I felt everything coming together so that I could finally finish this book—a book that readers have been asking for me to deliver. Last year, I thought that I had it, but Rita, my hardest editor, said, “No, this is not it.” I had to rewrite almost the whole book. It has been over seven years since Poke Sallet Queen & the Family Medicine Wheel, and I will be thrilled when readers know if there’s a treasure or not on the Ballard farm.
Rita has read the latest draft and given her approval—“this is it,” she said. She is happy, and I am relieved.
what I wrote about the No Business after the race on my social media:
STARSTRUCK—Ohhhh, I love Big South Fork even more. I will see it again. I’m smitten. I was before, but now I’m fully in love. I’ve been bit & will be going back to the No Business 100.
The course is beautiful—creek crossings, gorgeous rock formations, bear shit dotted trails, mossy stones, slippery roots, small waterfalls, fall flowers blooming red, yellow, white, pale purple mushroom, bright orange spongy fungi, fern fronds to hold birds…
I loved the conversations with other runners. I was impressed by people who have completed it multiple times. I was equally impressed with learning that this was the third & fourth attempt of some runners to actually complete the course, & I understood just how challenging the course & timing are in combination. The No Business follows mostly single track trails, riddled (filled to the brim on some stretches) with the usual obstacles of the forest. I saw several people fall and catch some air, and all sprang back up and kept going. “Fall seven times; stand up eight.”—motto of all trail travelers & an ancient Chinese proverb.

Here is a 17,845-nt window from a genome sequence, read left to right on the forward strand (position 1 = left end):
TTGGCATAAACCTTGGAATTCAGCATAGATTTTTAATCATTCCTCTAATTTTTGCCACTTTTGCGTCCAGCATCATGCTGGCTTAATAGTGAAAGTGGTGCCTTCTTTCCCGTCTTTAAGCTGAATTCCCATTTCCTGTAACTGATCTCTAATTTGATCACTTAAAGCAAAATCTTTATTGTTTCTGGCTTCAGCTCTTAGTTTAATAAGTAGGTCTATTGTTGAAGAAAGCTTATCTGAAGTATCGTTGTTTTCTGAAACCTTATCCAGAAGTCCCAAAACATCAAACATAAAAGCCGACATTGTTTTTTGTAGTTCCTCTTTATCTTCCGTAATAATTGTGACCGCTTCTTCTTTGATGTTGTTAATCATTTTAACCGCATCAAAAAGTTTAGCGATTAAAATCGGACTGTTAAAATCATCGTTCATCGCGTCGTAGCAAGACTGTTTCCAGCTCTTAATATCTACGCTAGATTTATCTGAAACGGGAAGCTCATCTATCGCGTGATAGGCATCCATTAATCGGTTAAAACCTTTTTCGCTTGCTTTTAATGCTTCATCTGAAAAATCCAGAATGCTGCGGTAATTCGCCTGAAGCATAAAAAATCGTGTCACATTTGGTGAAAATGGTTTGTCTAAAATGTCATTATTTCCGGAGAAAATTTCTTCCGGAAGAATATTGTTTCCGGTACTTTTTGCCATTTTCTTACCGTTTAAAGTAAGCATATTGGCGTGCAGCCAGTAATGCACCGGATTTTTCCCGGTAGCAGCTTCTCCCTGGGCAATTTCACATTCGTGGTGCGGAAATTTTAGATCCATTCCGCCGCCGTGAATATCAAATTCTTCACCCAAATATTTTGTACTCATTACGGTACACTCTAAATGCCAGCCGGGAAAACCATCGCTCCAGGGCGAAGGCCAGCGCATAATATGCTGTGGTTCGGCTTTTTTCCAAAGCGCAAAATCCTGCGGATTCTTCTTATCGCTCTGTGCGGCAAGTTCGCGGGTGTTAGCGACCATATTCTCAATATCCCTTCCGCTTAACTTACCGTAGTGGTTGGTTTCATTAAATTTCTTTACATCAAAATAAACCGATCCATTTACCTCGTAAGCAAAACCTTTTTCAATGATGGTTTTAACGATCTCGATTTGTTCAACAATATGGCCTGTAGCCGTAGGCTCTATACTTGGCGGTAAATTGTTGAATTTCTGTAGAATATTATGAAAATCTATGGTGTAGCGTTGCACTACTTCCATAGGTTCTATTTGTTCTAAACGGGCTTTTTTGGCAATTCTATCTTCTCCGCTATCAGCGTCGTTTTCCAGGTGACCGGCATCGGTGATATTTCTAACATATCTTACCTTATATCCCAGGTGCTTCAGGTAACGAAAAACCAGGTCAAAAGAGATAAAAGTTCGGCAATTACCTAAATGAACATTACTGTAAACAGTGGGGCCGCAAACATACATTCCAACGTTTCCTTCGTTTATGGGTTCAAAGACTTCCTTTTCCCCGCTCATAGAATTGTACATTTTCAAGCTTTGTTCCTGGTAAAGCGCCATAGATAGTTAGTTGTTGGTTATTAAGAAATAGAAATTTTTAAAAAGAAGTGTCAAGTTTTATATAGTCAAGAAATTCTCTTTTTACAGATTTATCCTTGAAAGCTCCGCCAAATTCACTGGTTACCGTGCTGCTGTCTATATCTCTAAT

I did manage to stay upright, & I made it just over 39 miles, completing the Blue Heron loop, & then I made the decision to Drop. It was dark on the trail. I couldn’t eat and didn’t want to be unwise traveling through the night unable to eat. Earlier in the day, the 80 degree heat & 89% humidity got me all of the sudden, & I vomited a few times. After that, I felt good & continued for a few hours, but my throat and mouth were chaffed from the vomit. When I tried to eat, everything set my mouth & throat on fire.
My legs & feet, the rest of my body, felt great when I dropped. I wanted to be smart. Maybe my head overthought it, but eventually I was bound to run out of energy if I didn’t eat & kept going.
The next day, Terry & I went out on a difficult hike, pummeled more elevation, & I could eat. I recounted the run & started to plan for next year. I evaluated what I can do better & how I can better prepare my mind for the aid stations of this specific course.
I have been sad the past couple of days because I just wanted to continue the journey. I’m not a collector of medals or buckles. I’m a collector of stories from the trail, & I was so looking forward to all of those during the night of the No Business. I’ve been sad that I have to wait until next year to try again, but I will.
I looked into the stars at the top of Blue Heron before going down into the Cracks in the Rocks. The sun had set a reddish pink as we climbed the hill there & tiny piercings of stars shown on the other side of the sky when I turned to look backward at one of the “tops” & I had an answer that I was seeking. I felt satisfied that I would be returning.